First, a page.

May 19, 2019


Alexandria Ocasio-Cortez's Self-Limiting Revolution (Andrew Ferguson, 5/18/19,  The Atlantic)

Representative Joseph Crowley. At the time of his gibbeting, Crowley was the fourth-ranking member of the House Democratic leadership. Pink and fleshy, with a toothy perma-grin, he could have been drawn by Thomas Nast to represent the Machine Hack, the very symbol of complacent incumbent. He saw Ocasio-Cortez coming too late and never knew what hit him.

The film leaves it unclear what Crowley's offense was, why he deserved his unhorsing--beyond being one of the world's seemingly bottomless supply of "white dudes in suits," to use the phrase of one activist in Knock Down the House. (It's the filmmakers' bad luck that they never caught him wearing a suit.) As a liberal Democrat, he sat in the middle of his caucus ideologically--no Barbara Lee or Jamie Raskin, but a reliable "yes" vote on whatever enthusiasm public-employee unions and environmentalists placed before him.

Crowley initially avoided a debate with Ocasio-Cortez but at last relented. She tagged him for living in suburban Virginia rather than his district, as so many congressional lifers do, and for sending his children to school in their neighborhood rather than to the diploma mills back home (ditto). Crowley, she charged, helped defeat an obscure amendment to the Dodd-Frank bank-regulation bill; the amendment would have helped "working families," Ocasio-Cortez assures us. And although Crowley did his duty and called Immigration and Customs Enforcement (ICE) "fascist," he refused to join Ocasio-Cortez in her demand that the agency be abolished.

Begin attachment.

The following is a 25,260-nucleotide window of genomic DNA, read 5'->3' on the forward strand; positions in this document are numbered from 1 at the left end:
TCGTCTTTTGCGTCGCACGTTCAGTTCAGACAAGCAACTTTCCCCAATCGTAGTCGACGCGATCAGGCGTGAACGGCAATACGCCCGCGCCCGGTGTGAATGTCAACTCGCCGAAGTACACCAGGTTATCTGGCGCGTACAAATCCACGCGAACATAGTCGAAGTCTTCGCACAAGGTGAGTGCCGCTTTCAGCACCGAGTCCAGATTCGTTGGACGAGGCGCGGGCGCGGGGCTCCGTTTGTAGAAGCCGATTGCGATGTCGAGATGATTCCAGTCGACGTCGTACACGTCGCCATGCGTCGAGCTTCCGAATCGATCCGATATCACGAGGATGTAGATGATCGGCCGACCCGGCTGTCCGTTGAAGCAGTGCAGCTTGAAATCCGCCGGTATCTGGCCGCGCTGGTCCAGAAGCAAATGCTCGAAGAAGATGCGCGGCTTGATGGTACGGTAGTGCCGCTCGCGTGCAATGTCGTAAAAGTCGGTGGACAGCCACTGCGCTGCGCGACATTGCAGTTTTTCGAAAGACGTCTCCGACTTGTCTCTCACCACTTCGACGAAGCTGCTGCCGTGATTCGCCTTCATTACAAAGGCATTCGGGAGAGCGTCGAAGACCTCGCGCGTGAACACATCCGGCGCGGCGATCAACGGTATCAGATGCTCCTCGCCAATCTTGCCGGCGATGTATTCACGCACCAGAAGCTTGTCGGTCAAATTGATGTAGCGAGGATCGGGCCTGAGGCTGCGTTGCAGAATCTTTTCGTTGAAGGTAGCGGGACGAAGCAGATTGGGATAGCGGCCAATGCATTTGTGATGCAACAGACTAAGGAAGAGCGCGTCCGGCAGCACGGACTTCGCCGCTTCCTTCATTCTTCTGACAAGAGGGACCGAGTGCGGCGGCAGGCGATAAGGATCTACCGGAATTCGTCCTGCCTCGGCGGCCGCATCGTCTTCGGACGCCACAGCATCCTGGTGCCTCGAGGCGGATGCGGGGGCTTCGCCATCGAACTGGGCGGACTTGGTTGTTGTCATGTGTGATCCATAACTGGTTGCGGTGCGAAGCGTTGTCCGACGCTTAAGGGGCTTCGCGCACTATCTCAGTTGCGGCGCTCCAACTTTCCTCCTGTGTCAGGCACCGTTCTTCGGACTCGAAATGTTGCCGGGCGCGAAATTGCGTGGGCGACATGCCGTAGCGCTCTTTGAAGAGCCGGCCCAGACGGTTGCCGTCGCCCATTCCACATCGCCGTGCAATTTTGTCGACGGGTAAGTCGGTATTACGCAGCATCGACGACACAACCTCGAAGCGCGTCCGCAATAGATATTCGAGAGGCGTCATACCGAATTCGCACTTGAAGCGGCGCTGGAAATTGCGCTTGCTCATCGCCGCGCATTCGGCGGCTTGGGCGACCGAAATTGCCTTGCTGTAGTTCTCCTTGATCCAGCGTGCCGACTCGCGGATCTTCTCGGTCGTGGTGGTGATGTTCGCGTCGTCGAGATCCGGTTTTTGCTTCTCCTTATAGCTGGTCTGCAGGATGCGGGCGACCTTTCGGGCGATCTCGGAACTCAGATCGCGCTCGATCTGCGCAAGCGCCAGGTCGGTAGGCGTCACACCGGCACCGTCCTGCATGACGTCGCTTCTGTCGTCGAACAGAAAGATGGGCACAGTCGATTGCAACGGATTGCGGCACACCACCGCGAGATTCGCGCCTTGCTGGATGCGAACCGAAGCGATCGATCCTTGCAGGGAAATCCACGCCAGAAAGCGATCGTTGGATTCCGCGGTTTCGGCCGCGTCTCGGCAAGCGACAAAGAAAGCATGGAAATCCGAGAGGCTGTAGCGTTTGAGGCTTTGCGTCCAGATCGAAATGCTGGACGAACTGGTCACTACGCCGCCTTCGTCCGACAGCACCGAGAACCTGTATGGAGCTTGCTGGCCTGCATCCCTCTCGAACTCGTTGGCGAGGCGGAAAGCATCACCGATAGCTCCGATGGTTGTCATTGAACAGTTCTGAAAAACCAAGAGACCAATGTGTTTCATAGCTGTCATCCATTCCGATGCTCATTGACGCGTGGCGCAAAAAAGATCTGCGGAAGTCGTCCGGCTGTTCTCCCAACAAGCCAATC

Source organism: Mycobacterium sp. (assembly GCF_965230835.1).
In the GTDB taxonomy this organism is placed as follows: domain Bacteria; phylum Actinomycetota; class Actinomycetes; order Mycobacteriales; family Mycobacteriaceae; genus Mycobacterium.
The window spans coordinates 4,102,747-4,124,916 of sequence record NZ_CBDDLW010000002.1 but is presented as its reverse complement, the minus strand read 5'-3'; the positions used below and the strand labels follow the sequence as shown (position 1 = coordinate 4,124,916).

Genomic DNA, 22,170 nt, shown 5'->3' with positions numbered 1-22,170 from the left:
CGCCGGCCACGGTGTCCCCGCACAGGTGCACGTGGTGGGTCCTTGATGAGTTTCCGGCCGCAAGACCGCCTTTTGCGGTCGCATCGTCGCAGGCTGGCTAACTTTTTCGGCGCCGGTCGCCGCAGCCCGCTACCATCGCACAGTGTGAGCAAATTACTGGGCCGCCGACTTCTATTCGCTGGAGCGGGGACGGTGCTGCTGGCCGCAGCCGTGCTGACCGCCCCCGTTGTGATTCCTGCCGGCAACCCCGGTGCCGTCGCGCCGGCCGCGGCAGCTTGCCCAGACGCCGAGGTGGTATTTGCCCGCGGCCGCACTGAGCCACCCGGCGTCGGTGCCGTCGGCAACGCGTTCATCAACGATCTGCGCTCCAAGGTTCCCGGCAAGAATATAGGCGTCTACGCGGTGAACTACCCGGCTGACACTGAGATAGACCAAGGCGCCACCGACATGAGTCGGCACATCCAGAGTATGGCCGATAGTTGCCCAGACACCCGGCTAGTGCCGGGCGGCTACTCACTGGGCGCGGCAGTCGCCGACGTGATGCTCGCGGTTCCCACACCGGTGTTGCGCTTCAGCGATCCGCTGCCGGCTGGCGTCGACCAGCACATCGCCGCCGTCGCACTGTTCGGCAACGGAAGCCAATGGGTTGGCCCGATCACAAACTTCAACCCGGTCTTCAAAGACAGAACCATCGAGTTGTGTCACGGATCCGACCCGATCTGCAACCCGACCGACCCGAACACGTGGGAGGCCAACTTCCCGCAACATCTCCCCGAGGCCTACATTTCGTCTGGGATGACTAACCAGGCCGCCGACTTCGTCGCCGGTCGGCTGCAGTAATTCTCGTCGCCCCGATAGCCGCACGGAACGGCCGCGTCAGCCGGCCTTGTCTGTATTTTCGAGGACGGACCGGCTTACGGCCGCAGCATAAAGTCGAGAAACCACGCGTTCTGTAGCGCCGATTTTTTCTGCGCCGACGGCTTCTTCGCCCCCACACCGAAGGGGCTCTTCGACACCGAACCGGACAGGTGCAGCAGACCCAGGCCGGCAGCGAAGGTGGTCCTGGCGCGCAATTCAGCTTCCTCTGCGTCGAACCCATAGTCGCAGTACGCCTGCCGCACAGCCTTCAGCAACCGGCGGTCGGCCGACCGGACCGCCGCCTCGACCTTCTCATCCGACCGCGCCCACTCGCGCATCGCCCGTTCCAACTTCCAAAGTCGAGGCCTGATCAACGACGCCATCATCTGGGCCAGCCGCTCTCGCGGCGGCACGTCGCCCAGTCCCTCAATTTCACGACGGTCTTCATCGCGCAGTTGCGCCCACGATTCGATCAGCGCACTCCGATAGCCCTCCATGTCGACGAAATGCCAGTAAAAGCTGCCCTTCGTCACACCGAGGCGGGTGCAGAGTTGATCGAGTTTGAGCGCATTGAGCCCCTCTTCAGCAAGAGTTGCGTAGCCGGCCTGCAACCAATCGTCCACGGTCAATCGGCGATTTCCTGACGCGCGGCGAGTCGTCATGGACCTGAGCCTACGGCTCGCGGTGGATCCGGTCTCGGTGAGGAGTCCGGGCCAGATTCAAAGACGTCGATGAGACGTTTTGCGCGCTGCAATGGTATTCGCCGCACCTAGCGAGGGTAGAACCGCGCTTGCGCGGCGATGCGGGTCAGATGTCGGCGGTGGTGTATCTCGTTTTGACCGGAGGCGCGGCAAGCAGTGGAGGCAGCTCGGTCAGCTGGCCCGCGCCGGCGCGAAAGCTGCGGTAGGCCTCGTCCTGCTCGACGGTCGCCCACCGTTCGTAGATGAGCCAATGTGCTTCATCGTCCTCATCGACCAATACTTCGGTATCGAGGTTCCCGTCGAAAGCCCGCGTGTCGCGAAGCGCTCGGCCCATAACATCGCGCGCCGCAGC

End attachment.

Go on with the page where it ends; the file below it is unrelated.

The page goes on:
"If you think this system is fascist," she said to Crowley, "then why don't you vote to eliminate it?"

He had no answer. That's how you know when a congressman has been in Washington too long: He loses the courage of his own demagoguery.

Posted by at May 19, 2019 7:18 PM